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EVERYTHING ABOUT SANDING
Intro
Where do you begin?
How are sandpapers graded?
Cloth or paper backing?
Open or closed coat?
Hand or power sanding?
Which power sander is best?
Important sanding tips

Tip #5
Everything you need to know about Sanding!
(continued)
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Where do you begin?

First, you need to familiarize yourself with the four most common types of abrasive materials available to the modern day woodworker: Flint, Garnet, Aluminum Oxide and Silicon Carbide.

FLINT is the least expensive - and least durable - of all abrasives. Made from crushed quartz, it's usually off-white in color. Because it's so inexpensive, it's best used for removing heavy layers of paint, wax or other finishes - or for sanding really resinous or “gummy” surfaces. When the abrasive “loads-up” with these clogging materials, just throw your sheet away and start with a fresh one. Since flint is really dull in comparison to other abrasives and has a tendency to leave flint dust embedded in the grain of the wood that can cause a chemical reaction with certain synthetic finishes, it is NOT recommended for any type of finish sanding.

ALUMINUM OXIDE is a synthetic abrasive, made from fusing bauxite in an electric furnace. It can be either red, brown, gray or black in color and offers very sharp grains that will out-wear Garnet abrasives. For this reason, it is the preferred abrasive for most machine sanding operations and is clearly the most readily available of all abrasive materials.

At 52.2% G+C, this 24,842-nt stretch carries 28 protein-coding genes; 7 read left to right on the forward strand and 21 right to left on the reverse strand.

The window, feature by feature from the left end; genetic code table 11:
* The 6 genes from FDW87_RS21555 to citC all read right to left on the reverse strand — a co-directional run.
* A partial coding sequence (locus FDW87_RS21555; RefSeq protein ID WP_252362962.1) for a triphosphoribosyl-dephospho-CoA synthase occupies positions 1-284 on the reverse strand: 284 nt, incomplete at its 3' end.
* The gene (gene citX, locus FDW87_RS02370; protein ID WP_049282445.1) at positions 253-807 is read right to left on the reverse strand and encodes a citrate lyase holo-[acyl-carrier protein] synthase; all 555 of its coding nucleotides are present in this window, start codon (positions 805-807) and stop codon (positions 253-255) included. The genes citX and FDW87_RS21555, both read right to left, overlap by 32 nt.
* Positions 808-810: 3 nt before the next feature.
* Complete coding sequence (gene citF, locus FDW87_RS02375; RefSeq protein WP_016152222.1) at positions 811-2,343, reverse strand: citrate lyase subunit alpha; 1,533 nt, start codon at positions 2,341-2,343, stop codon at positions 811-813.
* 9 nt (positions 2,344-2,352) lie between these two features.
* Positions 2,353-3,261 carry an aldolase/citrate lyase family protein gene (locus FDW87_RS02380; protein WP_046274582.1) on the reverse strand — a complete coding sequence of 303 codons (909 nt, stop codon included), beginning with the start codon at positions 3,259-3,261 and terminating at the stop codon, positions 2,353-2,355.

GARNET is an excellent natural abrasive that will leave an extremely smooth finish. For this reason, professional furniture and cabinetmakers prefer it for final, finish sanding operations. Although it is not a very “hard” material, it is probably the sharpest of all abrasives, with particles that have a tendency to fracture during use. This fracturing process is constantly exposing sharp, new edges... and that's why it cuts so smoothly. Garnet paper is almost always reddish in color.

SILICON CARBIDE is the hardest and most expensive of all abrasive papers. It is a synthetic product, made by heating silica and carbon to form a crystalline substance that is almost as hard as a diamond and very brittle.

It's usually only available in fine to ultra-fine grades. For that reason, it is not well suited for sanding unfinished woods and is best reserved for wet or dry finish sanding of paints, varnishes, urethanes and lacquers. Charcoal colored silicon carbide paper is used for both wet or dry sanding, while light grey colored papers are for dry sanding only.

Continue on to...How Are Sandpapers Graded?
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